Patronising or what!

Her light-hearted flirting with Rowena’s husband Harry seemed actually heartless and hollow, especially when it turned out that Rowena knew about it – and although Wilmet blithely thought how wonderful it was that they were good friends and that this was all ok, I’m not sure it really was. Likewise, the passion she develops for Piers turns out to be groundless as he is quite happily settled in his flat with his friend Keith, and they presumably simply admire her as a poised, elegant woman and nothing else!

If the novel had only consisted of these characters I would have been bored very quickly, but fortunately it is saved by the excellent array of supporting characters. The various priests (Father Thames, Father Bode and Father Ransome) are funny, individual and all likeable in their own ways. Mr. Bason, who leaves the civil service to cook for the priests and somehow ends up in Cornwall running some kind of an antique shop, is a hoot. And Sybil, Wilmet’s mother-in-law, is a joy – she provides a counter voice all the way through, and is a strong, sensible woman who ends up pulling off one of the biggest surprises of the book. Then there is Mary Beamish, a classic “excellent woman”, looking after an ageing invalid mother and unsure of whether to pursue becoming a nun or marrying a priest! I liked Mary immensely, in a way that I couldn’t like Wilmet – in fact, Wilmet’s treatment of her at the beginning of the book is really unpleasant – and I was glad to see Mary in the end find her place in life. There were several appearances of characters from previous books: Archdeacon Hoccleve; Catherine Oliphant; Prudence Bates; and even Rocky from “Excellent Women”, who it transpires that Rowena and Wilmet had both been in love with when they were in the Wrens in Italy, and then went on to meet their husbands. And there is a devastating depiction of the horrors of suburban married life in the form of the cocktail party thrown by Rowena and Harry when Wilmet is visiting for the weekend, which had me wincing and laughing at the same time.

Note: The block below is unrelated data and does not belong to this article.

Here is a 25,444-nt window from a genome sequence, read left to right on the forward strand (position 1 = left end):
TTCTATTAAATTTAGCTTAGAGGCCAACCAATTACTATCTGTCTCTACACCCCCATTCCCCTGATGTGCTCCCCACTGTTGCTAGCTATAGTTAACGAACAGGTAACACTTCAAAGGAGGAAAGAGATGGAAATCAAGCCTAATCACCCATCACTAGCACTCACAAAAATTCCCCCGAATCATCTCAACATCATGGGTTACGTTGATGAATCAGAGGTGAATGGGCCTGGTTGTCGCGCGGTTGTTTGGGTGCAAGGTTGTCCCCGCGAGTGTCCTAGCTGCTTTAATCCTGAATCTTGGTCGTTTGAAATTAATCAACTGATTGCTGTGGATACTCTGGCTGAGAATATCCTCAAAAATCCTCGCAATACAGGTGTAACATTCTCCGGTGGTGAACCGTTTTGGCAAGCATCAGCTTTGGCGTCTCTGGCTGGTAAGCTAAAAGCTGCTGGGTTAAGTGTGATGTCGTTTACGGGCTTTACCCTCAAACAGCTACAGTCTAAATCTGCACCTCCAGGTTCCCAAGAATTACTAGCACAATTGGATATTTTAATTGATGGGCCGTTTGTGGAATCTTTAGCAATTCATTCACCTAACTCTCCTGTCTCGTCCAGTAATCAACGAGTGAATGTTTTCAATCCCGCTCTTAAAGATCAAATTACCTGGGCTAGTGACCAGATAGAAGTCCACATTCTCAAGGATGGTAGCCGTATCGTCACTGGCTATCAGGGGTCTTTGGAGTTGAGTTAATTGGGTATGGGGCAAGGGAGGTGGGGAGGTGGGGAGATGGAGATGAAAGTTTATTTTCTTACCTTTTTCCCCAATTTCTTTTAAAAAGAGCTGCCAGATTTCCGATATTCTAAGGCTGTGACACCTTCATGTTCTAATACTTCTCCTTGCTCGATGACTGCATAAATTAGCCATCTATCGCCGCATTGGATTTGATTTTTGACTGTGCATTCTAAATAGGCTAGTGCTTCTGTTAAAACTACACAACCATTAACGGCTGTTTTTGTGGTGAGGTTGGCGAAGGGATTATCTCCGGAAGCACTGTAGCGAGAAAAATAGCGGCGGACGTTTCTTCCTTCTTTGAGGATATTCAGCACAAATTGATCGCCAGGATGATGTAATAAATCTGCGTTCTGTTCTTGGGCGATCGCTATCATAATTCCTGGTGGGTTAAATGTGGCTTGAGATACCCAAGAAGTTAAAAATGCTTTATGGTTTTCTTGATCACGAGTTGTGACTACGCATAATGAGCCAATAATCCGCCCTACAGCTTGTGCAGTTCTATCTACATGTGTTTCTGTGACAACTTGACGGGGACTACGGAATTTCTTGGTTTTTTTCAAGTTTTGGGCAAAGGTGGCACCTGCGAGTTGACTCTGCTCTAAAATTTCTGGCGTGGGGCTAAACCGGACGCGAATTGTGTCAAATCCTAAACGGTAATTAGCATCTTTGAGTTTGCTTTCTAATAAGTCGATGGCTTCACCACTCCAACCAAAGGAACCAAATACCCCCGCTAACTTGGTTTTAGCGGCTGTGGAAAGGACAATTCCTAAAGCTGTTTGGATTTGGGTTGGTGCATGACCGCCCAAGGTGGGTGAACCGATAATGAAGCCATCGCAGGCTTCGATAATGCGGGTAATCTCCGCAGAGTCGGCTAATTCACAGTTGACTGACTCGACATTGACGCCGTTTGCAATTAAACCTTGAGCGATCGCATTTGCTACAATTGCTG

barbara-pym

I finished the book perhaps a little unsure of the point Pym was trying to make; and also wondering if she had deliberately made Wilmet so unlikeable for a purpose? It may be that she was trying to show Wilmet’s transformation from a self-centred woman into a slightly more rounded person, with more understanding and genuine feeling for the people around her. However, I’m not sure that that really came across strongly enough. As Piers points out to her:

“… there are others in the world – in fact quite a few million people outside the narrow select little circle that makes up Wilmet’s world.”

though he does go on to try to soften the blow a little:

“… I didn’t really mean to imply that you’re to blame for what you are .Some people are less capable of loving their fellow human beings than others… it isn’t necessarily their own fault.”